At Christmas we were sent a box of shortbread. Although the shortbread was delicious, the box was even better – much too good to throw away. So it sat on my shelf, waiting. Finally, I knew what I wanted to do with it. A quick scavenge in the garden, a little blue ink, a touch of gold paint and gold leaf and hey presto!
So, from left to right we have a sprig from a plant of which I don’t know the name, a sycamore leaf, a dove’s feather, a portion of monkey puzzle tree and a skeleton holly leaf. All imperfect beauties salvaged for posterity. I just wish my handwriting was a bit more… perfect.
My travelling kit for watercolour sketching hasn’t changed too much since I first started outdoors in 2012.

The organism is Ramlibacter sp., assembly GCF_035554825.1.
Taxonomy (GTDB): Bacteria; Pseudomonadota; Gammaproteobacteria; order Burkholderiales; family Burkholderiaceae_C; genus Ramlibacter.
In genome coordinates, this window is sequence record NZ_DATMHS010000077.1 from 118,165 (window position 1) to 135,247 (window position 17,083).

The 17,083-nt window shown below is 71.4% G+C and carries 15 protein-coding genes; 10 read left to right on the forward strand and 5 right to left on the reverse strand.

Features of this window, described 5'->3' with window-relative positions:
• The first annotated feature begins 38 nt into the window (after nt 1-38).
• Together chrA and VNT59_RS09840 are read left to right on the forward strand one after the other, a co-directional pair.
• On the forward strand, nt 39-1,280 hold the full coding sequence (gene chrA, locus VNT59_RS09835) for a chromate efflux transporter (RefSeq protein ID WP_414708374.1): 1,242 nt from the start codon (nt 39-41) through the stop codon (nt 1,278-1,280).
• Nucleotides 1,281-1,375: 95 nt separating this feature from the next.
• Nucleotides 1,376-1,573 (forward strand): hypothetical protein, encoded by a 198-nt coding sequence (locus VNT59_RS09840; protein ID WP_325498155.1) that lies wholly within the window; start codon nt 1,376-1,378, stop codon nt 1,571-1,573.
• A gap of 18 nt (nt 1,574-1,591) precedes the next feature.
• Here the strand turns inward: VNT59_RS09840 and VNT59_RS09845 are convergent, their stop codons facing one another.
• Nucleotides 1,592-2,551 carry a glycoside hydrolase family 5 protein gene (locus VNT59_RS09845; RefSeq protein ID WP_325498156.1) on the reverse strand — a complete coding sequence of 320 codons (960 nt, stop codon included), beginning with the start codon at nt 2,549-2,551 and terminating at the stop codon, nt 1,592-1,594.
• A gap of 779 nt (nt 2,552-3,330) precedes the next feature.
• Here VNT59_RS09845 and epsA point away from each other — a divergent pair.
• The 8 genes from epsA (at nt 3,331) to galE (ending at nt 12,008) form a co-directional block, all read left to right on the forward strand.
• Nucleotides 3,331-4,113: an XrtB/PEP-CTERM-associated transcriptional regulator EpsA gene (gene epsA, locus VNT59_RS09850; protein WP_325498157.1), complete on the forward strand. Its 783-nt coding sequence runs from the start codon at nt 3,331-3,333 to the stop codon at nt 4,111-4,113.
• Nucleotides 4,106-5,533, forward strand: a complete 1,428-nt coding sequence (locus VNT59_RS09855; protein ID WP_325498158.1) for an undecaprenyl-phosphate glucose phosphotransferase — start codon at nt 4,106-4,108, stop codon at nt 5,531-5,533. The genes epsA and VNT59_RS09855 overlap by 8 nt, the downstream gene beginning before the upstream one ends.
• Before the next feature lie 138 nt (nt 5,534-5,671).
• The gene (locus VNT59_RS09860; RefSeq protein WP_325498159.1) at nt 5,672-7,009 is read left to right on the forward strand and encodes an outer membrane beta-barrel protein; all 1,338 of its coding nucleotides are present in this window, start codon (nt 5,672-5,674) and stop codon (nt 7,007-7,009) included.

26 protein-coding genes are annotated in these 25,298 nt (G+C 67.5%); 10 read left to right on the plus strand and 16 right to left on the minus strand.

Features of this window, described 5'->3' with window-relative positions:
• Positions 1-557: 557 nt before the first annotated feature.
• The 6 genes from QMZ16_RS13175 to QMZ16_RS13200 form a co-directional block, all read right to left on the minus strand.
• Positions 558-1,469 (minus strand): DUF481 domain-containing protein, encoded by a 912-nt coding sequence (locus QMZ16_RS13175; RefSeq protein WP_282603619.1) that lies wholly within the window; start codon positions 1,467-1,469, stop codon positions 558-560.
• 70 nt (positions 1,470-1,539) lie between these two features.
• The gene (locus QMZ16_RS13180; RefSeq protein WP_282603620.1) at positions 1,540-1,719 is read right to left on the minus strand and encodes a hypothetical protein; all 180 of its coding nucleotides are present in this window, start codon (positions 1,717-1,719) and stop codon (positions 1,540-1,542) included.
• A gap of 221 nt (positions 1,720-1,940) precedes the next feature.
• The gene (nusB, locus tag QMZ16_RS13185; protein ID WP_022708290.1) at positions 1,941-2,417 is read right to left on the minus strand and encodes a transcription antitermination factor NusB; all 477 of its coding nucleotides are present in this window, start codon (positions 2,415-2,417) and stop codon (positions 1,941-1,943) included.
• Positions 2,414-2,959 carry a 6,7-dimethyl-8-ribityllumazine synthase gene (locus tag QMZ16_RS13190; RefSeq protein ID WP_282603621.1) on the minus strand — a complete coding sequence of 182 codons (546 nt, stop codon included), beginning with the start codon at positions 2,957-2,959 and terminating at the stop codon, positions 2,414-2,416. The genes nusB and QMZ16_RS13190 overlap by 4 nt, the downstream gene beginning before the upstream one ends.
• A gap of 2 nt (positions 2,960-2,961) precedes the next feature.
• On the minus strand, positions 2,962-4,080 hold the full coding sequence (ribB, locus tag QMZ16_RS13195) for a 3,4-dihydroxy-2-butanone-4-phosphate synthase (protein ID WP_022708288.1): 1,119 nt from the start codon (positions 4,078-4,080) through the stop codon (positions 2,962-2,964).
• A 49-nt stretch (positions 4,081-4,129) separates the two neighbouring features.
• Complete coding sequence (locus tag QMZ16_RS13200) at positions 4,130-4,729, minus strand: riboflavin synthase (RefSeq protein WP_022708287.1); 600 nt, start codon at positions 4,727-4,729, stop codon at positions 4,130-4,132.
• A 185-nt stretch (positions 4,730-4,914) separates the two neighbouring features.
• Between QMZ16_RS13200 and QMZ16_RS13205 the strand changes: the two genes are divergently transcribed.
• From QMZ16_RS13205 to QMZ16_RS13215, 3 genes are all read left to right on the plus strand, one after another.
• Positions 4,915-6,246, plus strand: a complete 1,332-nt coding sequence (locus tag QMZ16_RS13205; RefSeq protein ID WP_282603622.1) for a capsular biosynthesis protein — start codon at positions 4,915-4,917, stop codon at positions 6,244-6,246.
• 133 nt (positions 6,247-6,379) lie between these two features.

My trusty Windsor & Newton paintbox goes in a zippable plastic bag, alongside three brushes of varying grades, a pencil, sharpener, putty rubber, waterbrush, fine permanent fibretip pen, sponge and water pen. I’ve usually also got a bottle of drinking water with me anyway, which doubles as painting water which I decant into a small plastic pot. A couple of pieces of kitchen roll are useful, and if space and weight are no object I’ll also include water-soluble coloured pencils – because you never know! I’ve yet to learn the art of true minimalism.
Add to this kit the watercolour pad, and I’m ready. I have to admit that choosing a pad is difficult, because I normally don’t know what will take my fancy during the course of the trip. I generally go for a Bockingford or Montval, as I like the texture. Paper size can be tricky too; A6 to A4 are fine, but any bigger and it won’t fit in the backpack. Good to go – just the slight matter of capturing a picture remains!